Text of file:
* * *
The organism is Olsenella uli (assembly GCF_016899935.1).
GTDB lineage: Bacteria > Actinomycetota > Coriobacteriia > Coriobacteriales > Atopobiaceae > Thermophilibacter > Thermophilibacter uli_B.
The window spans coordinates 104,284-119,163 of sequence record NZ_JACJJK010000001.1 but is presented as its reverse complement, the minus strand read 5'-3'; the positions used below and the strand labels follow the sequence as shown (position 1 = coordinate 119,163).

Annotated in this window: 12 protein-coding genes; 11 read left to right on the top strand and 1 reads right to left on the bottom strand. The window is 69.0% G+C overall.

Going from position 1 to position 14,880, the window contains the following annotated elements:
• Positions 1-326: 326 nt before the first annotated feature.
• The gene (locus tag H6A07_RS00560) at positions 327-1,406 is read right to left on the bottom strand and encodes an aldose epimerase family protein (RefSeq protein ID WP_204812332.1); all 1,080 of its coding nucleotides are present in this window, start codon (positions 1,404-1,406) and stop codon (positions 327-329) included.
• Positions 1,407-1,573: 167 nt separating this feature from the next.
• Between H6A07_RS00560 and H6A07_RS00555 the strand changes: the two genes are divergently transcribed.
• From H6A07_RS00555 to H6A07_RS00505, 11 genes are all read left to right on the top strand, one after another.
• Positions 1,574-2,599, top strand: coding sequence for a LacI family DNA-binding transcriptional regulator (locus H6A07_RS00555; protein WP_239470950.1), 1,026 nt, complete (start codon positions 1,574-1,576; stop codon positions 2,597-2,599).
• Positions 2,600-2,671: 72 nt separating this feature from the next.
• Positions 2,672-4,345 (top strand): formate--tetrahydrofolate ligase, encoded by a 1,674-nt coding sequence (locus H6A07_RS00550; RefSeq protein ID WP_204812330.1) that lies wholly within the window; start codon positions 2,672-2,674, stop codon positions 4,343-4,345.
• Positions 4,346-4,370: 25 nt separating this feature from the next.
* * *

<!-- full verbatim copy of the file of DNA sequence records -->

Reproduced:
The organism is Olsenella uli (assembly GCF_016899935.1).
GTDB lineage: Bacteria > Actinomycetota > Coriobacteriia > Coriobacteriales > Atopobiaceae > Thermophilibacter > Thermophilibacter uli_B.
The window spans coordinates 104,284-119,163 of sequence record NZ_JACJJK010000001.1 but is presented as its reverse complement, the minus strand read 5'-3'; the positions used below and the strand labels follow the sequence as shown (position 1 = coordinate 119,163).

Annotated in this window: 12 protein-coding genes; 11 read left to right on the top strand and 1 reads right to left on the bottom strand. The window is 69.0% G+C overall.

Going from position 1 to position 14,880, the window contains the following annotated elements:
• Positions 1-326: 326 nt before the first annotated feature.
• The gene (locus tag H6A07_RS00560) at positions 327-1,406 is read right to left on the bottom strand and encodes an aldose epimerase family protein (RefSeq protein ID WP_204812332.1); all 1,080 of its coding nucleotides are present in this window, start codon (positions 1,404-1,406) and stop codon (positions 327-329) included.
• Positions 1,407-1,573: 167 nt separating this feature from the next.
• Between H6A07_RS00560 and H6A07_RS00555 the strand changes: the two genes are divergently transcribed.
• From H6A07_RS00555 to H6A07_RS00505, 11 genes are all read left to right on the top strand, one after another.
• Positions 1,574-2,599, top strand: coding sequence for a LacI family DNA-binding transcriptional regulator (locus H6A07_RS00555; protein WP_239470950.1), 1,026 nt, complete (start codon positions 1,574-1,576; stop codon positions 2,597-2,599).
• Positions 2,600-2,671: 72 nt separating this feature from the next.
• Positions 2,672-4,345 (top strand): formate--tetrahydrofolate ligase, encoded by a 1,674-nt coding sequence (locus H6A07_RS00550; RefSeq protein ID WP_204812330.1) that lies wholly within the window; start codon positions 2,672-2,674, stop codon positions 4,343-4,345.
• Positions 4,346-4,370: 25 nt separating this feature from the next.